In most every system, equipment can be both the most diverse element and one of the more unbalancing ones. A shoulder-mounted rocket in the hands of a five-year-old makes that kid about as dangerous as the military personnel for whom the weapon was intended (if slightly less selective about their targets).
Your PCs are that five-year-old.
The key factor that tends to limit access to items and equipment that would otherwise be unbalancing is the price tag. If the PCs can’t afford it, they can’t get their hands on it, so it’s irrelevant what the damage code or homing qualities of the weapon are.
Unless you give one to your bad guys.
GMs don’t have a cashflow. As lord of your own system, you technically have all the monies, and your NPCs can reap the benefits. GMs who aren’t as familiar with the breadth of a system as their players or who simply don’t have the time to optimize four dozen NPCs to the same extent can be tempted to fill in the gaps with items the NPCs might not otherwise have access to, were the roles reversed.
The general anti-establishment vibe of most tabletop games does typically put the money legitimately in the hands of the enemy. The bad guys build the Death Star. The bad guys have the armada. The bad guys have the black market military-grade tech. In most campaigns, that’s a totally viable decision from a purely in-character perspective.
But, like with a five-year-old, if you bring something to the table, no matter how secure you think it is, count on the kids getting their hands on it the moment your back is turned.
There’s a wonderful line often attributed to kleptomaniacal kender: “whatever is not nailed down is mine – whatever I can pry loose is not nailed down.”
Whether they know it or not, this is one of the many core mantras most of your players live by. Many of them won’t think of it consciously. Some of them will, but it’s the former you have to be careful of.
Those who snatch naturally are the sort who will notice, completely innocently, that the bad guy has exited his airship to fight the party on foot (as honorable villains are sometimes wont to do). The player may even go so far as to calculate the check required to leap from the site of battle to the same hanging rope the villain himself used to descend.
Because ropes, as it happens, go both ways.
The PC could be wanting to use the airship in the combat, firing its cannons at the now-exposed villain, or might instead have decided that the better part of valor is to swoop by, pick up their party members, and rush off to the MacGuffin race, leaving the bad guy stranded where he stands. Either could quickly change the course of not just a session by the campaign as a whole, and not necessarily for the better.
The simple truth is you need to be prepared for every item (and really, every spell or trick) that hits the table to be used by the PCs at some point. If it’s something too powerful for you to feel comfortable with them having, you may want to reconsider using it yourself. Your players are likely to feel jilted otherwise – and they’d be right.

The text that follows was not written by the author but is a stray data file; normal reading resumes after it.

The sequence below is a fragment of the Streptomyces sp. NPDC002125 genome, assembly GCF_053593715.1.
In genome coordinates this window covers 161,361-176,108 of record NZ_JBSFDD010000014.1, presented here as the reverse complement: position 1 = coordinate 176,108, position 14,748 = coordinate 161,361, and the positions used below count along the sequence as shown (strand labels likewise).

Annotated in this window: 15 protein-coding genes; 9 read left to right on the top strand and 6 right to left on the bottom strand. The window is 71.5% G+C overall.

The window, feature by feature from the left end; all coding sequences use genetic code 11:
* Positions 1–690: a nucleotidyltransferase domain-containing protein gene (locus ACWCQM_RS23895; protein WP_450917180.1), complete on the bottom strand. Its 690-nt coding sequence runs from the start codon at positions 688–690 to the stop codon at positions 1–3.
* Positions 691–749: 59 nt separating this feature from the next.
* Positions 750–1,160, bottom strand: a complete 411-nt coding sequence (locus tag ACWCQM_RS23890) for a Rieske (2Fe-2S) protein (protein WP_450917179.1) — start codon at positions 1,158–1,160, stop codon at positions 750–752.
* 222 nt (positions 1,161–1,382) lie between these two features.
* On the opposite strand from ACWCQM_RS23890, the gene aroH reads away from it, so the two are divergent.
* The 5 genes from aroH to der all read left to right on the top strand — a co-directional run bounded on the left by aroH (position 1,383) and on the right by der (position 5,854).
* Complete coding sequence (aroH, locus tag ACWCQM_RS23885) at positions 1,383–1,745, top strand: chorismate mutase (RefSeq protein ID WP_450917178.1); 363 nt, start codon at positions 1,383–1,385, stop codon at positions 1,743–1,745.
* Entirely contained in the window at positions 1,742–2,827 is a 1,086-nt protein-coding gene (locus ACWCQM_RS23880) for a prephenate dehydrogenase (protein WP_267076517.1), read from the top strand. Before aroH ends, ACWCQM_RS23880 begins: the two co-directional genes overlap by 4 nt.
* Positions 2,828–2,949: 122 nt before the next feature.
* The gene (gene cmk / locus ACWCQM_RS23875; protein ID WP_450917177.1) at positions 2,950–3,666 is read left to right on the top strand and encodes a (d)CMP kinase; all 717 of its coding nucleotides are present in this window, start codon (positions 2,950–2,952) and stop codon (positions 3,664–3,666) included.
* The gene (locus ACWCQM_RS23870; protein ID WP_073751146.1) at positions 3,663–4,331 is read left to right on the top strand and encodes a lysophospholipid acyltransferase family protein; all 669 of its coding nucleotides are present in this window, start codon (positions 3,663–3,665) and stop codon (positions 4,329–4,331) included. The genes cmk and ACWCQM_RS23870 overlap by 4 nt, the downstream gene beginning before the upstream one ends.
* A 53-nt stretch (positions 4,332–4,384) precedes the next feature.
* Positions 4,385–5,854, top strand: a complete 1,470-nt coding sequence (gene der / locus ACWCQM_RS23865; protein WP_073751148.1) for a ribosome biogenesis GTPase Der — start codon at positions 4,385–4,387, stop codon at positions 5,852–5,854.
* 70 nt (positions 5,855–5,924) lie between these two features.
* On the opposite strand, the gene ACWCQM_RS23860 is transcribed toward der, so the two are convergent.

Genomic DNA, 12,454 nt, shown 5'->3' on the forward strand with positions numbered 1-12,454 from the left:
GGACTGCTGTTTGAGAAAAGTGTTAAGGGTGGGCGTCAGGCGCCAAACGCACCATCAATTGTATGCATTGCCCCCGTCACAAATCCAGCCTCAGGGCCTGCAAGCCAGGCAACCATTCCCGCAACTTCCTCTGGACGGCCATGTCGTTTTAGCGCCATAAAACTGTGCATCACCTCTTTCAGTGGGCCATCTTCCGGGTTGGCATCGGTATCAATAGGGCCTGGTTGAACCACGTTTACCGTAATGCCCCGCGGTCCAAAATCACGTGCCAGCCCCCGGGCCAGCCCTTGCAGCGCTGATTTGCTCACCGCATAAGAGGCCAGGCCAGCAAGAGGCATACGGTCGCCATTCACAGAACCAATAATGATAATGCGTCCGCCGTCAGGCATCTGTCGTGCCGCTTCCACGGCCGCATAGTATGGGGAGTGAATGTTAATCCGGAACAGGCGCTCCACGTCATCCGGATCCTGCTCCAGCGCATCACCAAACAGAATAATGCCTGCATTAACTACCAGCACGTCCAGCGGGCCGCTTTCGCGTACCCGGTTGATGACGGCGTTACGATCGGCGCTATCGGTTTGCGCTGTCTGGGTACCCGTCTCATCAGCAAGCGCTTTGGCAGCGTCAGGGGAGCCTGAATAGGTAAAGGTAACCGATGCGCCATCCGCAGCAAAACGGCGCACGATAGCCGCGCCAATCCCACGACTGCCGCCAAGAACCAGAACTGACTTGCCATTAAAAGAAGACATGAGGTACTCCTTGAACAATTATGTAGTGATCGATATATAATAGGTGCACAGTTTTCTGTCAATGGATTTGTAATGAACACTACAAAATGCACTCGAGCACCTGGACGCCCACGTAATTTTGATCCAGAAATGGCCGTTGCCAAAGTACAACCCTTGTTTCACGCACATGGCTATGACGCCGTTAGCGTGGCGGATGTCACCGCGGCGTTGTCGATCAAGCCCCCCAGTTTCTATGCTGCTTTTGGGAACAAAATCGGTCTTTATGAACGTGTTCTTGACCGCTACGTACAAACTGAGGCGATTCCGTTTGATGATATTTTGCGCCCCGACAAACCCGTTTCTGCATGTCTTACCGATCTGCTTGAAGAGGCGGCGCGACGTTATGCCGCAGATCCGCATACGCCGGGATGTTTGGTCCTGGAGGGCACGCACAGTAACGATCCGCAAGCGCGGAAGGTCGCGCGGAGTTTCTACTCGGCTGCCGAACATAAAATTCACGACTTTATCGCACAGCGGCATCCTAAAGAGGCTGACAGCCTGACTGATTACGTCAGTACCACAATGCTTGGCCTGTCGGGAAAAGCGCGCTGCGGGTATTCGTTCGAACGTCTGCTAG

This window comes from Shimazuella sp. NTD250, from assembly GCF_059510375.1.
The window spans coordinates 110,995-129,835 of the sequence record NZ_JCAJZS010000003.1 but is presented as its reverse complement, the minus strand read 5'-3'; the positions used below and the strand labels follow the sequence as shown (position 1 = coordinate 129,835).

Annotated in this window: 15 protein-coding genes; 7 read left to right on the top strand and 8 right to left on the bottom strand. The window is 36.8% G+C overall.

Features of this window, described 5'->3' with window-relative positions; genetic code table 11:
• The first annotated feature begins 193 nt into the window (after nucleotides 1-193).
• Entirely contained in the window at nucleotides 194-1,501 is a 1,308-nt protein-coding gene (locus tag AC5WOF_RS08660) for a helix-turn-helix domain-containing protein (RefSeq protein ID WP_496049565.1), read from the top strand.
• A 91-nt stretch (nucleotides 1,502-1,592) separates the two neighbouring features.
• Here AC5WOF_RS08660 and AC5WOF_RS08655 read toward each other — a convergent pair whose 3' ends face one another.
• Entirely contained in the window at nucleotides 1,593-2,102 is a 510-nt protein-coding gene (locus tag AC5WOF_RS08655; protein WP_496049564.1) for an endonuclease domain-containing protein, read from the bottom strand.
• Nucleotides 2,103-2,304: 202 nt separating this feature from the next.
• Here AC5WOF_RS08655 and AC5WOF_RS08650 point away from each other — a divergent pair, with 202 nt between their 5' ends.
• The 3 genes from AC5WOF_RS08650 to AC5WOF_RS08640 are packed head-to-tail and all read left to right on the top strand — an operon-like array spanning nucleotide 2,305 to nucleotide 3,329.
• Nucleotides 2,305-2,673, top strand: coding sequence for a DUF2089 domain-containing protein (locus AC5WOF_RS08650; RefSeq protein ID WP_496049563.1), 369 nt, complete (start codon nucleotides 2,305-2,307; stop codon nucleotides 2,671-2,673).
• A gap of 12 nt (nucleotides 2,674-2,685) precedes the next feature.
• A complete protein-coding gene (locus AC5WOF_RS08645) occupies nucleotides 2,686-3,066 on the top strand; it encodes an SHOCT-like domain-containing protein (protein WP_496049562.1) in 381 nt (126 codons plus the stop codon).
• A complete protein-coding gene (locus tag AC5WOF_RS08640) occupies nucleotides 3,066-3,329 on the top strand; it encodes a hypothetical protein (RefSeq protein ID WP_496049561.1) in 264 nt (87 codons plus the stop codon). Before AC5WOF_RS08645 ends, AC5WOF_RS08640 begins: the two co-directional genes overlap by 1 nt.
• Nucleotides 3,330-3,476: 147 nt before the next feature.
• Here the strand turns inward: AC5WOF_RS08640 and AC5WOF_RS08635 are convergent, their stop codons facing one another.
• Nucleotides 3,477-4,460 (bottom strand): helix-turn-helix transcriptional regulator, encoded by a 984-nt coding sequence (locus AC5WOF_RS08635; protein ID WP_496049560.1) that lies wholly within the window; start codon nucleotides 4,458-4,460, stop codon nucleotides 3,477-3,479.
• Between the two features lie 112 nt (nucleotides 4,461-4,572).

A MacGuffin Device is perhaps the one exception: if it’s the focus of the game, you can play keep-away for months without PCs getting upset due to the simple fact that you’re not using the device/spell/thing directly against them under the guise of fair combat. They know the device/spell/thing is obscene – that’s the whole point.
It’s like giving an item its own plot-armor. Of course, like with a monologue, don’t expect them to sit idly by and not at least try to grab it early. Some actual armor might not go amiss.
Everything else: weapons, vehicles, armor, tools, construction equipment, dangerous hand-eating artifacts, animatronic statues of the villain, all of it; be prepared before it hits the table. Even things you consider just parts of the scenery, like the crane at a dig site or the passing tour bus full of nuns, can quickly shift center-stage if you’re not ready for them. Whatever it is, if you describe it, expect your PCs to try and pilot it.
That means three things for you:
- Know what your items and vehicles do (and don’t do) in specific units. Have numbers. Know the limits. Even if they’re just scratched on the corner of an index card, have them ready, and be prepared to hand them over.
- When it comes to leveling the playing field, focus on skills and abilities as often as you can. Brains are harder to snatch, and mind-control tends to sew up the controller so that they can’t otherwise contribute to the scene, so it balance itself somewhat. That may mean taking more time to build NPCs and doing a bit more research. Trust me, it’s worth it.
- Limit access if you need to to items or vehicles you’re not prepared for the PCs to have. Military-grade equipment can easily have biometric scanners that only let them fire for specific people (and may also check for a pulse, which creates a unique challenge for a PC hoping to swipe it). In low-tech settings, magical items may be soulbonded to individuals and only answer to their command, or require a specific activation phrase before activating.
- Weird stuff can be just as tempting as powerful stuff to your players, and can sometimes be used as a fun decoy. Power is great, but if your bad guy attacks with a fleet of giant robots and one random mechanized penguin for reasons unknown, expect many PCs to go for the penguin first.
Remember, you’re just warding against things that might break the entire game, like stealth helicopters that can teleport and epic swords capable of slaying someone at 50 yards without the courtesy of a saving throw. If your PCs grab the generalissimo’s golf cart and drive it into the heart of his headquarters while Ride of the Valkyries plays on the radio, just let them have the damn thing.
That’s not breaking a game. That’s making the fire better.